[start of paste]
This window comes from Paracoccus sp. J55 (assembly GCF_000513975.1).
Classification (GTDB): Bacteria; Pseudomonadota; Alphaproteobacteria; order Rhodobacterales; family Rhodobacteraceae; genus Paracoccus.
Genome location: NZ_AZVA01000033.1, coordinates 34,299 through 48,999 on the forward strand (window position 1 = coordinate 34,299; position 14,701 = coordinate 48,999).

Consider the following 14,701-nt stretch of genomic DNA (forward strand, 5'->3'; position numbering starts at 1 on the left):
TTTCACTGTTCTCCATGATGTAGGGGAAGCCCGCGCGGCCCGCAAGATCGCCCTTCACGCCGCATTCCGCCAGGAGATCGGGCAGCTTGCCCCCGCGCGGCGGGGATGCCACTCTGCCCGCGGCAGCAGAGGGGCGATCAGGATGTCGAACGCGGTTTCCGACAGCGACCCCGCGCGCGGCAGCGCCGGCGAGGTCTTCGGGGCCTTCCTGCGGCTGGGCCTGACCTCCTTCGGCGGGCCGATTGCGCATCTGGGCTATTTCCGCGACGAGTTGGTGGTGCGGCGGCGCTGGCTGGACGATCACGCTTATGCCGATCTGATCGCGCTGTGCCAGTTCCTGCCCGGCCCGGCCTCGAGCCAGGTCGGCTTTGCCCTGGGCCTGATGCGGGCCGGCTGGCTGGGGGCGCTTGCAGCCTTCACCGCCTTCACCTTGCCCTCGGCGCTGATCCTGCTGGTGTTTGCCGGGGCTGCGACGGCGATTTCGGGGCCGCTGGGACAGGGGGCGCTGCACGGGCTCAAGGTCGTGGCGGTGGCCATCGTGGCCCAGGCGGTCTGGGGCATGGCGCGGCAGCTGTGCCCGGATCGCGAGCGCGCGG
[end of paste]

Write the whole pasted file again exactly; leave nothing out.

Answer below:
This window comes from Paracoccus sp. J55 (assembly GCF_000513975.1).
Classification (GTDB): Bacteria; Pseudomonadota; Alphaproteobacteria; order Rhodobacterales; family Rhodobacteraceae; genus Paracoccus.
Genome location: NZ_AZVA01000033.1, coordinates 34,299 through 48,999 on the forward strand (window position 1 = coordinate 34,299; position 14,701 = coordinate 48,999).

Consider the following 14,701-nt stretch of genomic DNA (forward strand, 5'->3'; position numbering starts at 1 on the left):
TTTCACTGTTCTCCATGATGTAGGGGAAGCCCGCGCGGCCCGCAAGATCGCCCTTCACGCCGCATTCCGCCAGGAGATCGGGCAGCTTGCCCCCGCGCGGCGGGGATGCCACTCTGCCCGCGGCAGCAGAGGGGCGATCAGGATGTCGAACGCGGTTTCCGACAGCGACCCCGCGCGCGGCAGCGCCGGCGAGGTCTTCGGGGCCTTCCTGCGGCTGGGCCTGACCTCCTTCGGCGGGCCGATTGCGCATCTGGGCTATTTCCGCGACGAGTTGGTGGTGCGGCGGCGCTGGCTGGACGATCACGCTTATGCCGATCTGATCGCGCTGTGCCAGTTCCTGCCCGGCCCGGCCTCGAGCCAGGTCGGCTTTGCCCTGGGCCTGATGCGGGCCGGCTGGCTGGGGGCGCTTGCAGCCTTCACCGCCTTCACCTTGCCCTCGGCGCTGATCCTGCTGGTGTTTGCCGGGGCTGCGACGGCGATTTCGGGGCCGCTGGGACAGGGGGCGCTGCACGGGCTCAAGGTCGTGGCGGTGGCCATCGTGGCCCAGGCGGTCTGGGGCATGGCGCGGCAGCTGTGCCCGGATCGCGAGCGCGCGG